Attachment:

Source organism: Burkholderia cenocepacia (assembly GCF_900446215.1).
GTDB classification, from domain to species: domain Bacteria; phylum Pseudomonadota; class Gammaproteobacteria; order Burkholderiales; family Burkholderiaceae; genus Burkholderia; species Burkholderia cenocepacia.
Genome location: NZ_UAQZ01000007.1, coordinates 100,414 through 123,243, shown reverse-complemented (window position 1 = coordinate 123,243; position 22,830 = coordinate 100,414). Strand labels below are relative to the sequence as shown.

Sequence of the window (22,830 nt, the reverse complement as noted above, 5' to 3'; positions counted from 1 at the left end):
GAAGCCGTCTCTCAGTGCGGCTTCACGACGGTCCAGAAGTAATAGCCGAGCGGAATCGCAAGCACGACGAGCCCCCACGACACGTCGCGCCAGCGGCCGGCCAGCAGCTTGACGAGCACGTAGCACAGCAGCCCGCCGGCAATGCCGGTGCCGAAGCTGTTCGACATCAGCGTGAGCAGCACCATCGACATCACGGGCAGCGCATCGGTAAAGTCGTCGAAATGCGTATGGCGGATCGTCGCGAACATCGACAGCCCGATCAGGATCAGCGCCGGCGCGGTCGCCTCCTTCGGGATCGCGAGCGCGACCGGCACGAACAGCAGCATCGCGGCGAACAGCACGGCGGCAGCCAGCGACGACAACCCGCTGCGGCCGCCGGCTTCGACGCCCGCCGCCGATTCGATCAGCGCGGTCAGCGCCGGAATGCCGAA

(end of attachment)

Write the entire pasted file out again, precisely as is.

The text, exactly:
Source organism: Burkholderia cenocepacia (assembly GCF_900446215.1).
GTDB classification, from domain to species: domain Bacteria; phylum Pseudomonadota; class Gammaproteobacteria; order Burkholderiales; family Burkholderiaceae; genus Burkholderia; species Burkholderia cenocepacia.
Genome location: NZ_UAQZ01000007.1, coordinates 100,414 through 123,243, shown reverse-complemented (window position 1 = coordinate 123,243; position 22,830 = coordinate 100,414). Strand labels below are relative to the sequence as shown.

Sequence of the window (22,830 nt, the reverse complement as noted above, 5' to 3'; positions counted from 1 at the left end):
GAAGCCGTCTCTCAGTGCGGCTTCACGACGGTCCAGAAGTAATAGCCGAGCGGAATCGCAAGCACGACGAGCCCCCACGACACGTCGCGCCAGCGGCCGGCCAGCAGCTTGACGAGCACGTAGCACAGCAGCCCGCCGGCAATGCCGGTGCCGAAGCTGTTCGACATCAGCGTGAGCAGCACCATCGACATCACGGGCAGCGCATCGGTAAAGTCGTCGAAATGCGTATGGCGGATCGTCGCGAACATCGACAGCCCGATCAGGATCAGCGCCGGCGCGGTCGCCTCCTTCGGGATCGCGAGCGCGACCGGCACGAACAGCAGCATCGCGGCGAACAGCACGGCGGCAGCCAGCGACGACAACCCGCTGCGGCCGCCGGCTTCGACGCCCGCCGCCGATTCGATCAGCGCGGTCAGCGCCGGAATGCCGAA